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House Power Washing – Martinsville, VA

House Power Washing – Martinsville, VA

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About Martinsville, VA

Martinsville is an independent city in the Commonwealth of Virginia in the United States. As of the 2020 census, the population was 13,485. A community of both Southside and Southwest Virginia, it is the county seat of Henry County, although the two are separate jurisdictions. The Bureau of Economic Analysis combines the city of Martinsville with Henry County for statistical purposes.

Martinsville is the principal city of the Martinsville Micropolitan Statistical Area, with a population of 63,765 as of the 2020 census.

The paper clip-shaped Martinsville Speedway, the shortest track in the NASCAR Cup Series at 0.526 miles (847 m) and one of the first paved “speedways”, is located just outside the city near the town of Ridgeway.

Martinsville was founded by American Revolutionary War General, Native American agent and explorer Joseph Martin, born in Albemarle County. He developed his plantation Scuffle Hill on the banks of the Smith River near the present-day southern city limits. General Martin and revolutionary patriot Patrick Henry, who lived briefly in Henry County and for whom the county is named, were good friends.

DuPont in 1941 built a large manufacturing plant for producing textile nylon filament, a vital war material. During the Cold War, the city was identified as a target for strategic bombing by the Soviet Union. This nylon production jump-started the growth of the textiles industry in the area.

In 1947, the paperclip-shaped oval Martinsville Speedway opened. In use by NASCAR since their inaugural season in 1949, it is still in operation by the racing organization today. The speedway is the shortest oval in NASCAR.

For several years Martinsville was known as the “Sweatshirt Capital of the World”, and in the 1980s it boasted of having more millionaires per capita than any city in America.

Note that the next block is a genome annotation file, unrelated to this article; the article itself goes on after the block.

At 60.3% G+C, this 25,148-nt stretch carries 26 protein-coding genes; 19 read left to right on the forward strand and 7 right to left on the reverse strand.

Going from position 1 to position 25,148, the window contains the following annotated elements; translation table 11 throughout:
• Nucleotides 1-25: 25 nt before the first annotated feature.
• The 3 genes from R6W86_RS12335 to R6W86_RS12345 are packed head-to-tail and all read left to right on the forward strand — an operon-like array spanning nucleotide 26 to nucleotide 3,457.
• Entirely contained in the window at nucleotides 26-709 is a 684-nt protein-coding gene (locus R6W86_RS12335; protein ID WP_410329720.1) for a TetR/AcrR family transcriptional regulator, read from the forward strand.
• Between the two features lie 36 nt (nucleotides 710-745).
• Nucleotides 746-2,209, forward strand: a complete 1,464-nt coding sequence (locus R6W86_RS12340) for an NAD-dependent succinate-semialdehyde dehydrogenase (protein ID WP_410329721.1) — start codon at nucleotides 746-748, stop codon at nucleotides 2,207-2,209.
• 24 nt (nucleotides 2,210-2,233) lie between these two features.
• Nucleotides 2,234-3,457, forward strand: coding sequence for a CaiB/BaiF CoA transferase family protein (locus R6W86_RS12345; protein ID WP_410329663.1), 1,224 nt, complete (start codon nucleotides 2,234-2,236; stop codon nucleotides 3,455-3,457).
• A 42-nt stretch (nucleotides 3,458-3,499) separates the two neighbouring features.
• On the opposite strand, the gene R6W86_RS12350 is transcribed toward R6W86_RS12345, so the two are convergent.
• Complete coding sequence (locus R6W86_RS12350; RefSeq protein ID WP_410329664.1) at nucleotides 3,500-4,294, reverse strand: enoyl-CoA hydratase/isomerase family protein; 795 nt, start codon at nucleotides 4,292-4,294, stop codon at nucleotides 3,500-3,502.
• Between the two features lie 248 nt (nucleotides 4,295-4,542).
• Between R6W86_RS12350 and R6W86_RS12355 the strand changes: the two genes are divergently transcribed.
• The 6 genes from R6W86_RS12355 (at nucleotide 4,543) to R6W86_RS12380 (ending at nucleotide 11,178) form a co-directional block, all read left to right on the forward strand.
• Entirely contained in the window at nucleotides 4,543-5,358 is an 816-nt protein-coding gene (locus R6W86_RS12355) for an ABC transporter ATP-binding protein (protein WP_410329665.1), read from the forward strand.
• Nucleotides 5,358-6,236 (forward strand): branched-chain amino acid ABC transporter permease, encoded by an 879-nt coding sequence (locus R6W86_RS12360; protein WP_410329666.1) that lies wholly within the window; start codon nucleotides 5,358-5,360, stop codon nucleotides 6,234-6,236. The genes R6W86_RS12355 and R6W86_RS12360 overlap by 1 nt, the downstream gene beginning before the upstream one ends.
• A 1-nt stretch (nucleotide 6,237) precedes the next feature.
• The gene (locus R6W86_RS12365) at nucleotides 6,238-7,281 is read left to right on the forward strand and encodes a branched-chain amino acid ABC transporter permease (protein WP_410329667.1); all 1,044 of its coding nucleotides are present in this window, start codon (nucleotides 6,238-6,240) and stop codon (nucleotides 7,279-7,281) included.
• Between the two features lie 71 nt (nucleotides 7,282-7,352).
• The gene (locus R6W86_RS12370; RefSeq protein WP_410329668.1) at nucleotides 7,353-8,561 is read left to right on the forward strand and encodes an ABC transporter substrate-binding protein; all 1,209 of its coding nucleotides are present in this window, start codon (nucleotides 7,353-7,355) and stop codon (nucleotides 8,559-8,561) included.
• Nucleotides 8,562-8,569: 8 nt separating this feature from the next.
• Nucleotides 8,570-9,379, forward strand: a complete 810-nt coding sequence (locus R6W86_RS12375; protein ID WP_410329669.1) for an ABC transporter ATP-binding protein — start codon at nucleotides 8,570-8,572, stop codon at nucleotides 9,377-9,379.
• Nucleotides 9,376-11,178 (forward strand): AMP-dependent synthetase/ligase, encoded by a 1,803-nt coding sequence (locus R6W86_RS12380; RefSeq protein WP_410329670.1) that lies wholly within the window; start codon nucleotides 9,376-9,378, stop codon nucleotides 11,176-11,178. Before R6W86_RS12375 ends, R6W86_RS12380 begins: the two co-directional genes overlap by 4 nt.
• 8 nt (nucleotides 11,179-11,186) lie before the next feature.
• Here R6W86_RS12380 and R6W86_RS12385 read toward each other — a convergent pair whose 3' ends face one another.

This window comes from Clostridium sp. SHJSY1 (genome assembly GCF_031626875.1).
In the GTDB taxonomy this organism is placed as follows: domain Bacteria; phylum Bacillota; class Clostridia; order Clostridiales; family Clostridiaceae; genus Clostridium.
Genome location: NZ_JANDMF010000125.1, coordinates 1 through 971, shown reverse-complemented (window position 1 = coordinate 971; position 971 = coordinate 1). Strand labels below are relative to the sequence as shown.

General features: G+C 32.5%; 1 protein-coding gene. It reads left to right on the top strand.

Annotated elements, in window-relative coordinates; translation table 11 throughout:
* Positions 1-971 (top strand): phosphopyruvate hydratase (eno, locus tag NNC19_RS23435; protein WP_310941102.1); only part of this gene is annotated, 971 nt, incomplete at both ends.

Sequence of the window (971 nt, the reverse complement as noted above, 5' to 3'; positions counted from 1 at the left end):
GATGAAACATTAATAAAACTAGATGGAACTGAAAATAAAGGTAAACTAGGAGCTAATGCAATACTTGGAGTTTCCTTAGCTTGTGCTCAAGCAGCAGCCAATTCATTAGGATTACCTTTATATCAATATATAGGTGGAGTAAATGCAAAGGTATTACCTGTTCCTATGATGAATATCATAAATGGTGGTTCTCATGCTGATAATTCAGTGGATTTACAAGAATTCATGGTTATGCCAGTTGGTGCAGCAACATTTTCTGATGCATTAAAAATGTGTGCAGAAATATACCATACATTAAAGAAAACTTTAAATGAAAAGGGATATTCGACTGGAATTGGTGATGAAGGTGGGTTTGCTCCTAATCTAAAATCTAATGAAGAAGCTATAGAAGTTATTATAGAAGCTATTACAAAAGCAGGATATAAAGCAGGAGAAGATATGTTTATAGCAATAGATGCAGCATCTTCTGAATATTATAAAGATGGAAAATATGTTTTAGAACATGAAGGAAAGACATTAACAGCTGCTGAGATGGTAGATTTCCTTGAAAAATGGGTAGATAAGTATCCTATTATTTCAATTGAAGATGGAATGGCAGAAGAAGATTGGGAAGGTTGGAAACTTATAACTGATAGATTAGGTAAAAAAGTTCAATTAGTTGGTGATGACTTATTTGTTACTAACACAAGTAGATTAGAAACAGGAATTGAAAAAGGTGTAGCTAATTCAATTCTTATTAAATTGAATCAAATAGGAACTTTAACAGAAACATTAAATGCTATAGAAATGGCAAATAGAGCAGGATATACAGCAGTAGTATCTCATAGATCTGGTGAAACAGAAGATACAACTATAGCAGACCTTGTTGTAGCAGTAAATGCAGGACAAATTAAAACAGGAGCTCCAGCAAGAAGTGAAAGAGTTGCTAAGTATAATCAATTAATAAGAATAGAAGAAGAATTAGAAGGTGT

Business leaders in the mid-20th century, like Whitney Shumate, worked to improve sub-standard housing in Martinsville. He helped clear out a portion of Martinsville called “Mill Town”, which had sub-standard rental housing originally provided for 19th century employees of a now defunct cotton mill. New homes were constructed in the neighborhood, built with sound materials and with all city services for the first time. What had originally been considered a depressed civic area rapidly became a center of progress as middle class Black residents finally began to prosper. As an editorial in the local newspaper noted, “One of the projects which won him considerable attention and praise was the instigation of the redevelopment of what was once known as Martinsville Cotton Mill Village. He and associates purchased about 50 houses in North Martinsville, and using private capital rather than federal aid, rebuilt them into comfortably inhabitable homes, making it possible for many persons to purchase homes within their financial range.”

In the early 1990s, changing global economic conditions and new trade treaties made Martinsville textiles and furniture manufacturing economically unsustainable. Many firms closed shop and laid off thousands of workers; the production moved offshore to other countries. The city is repositioning itself long-term as a center for technology development and manufacturing.

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Virginia - Danville, Martinsville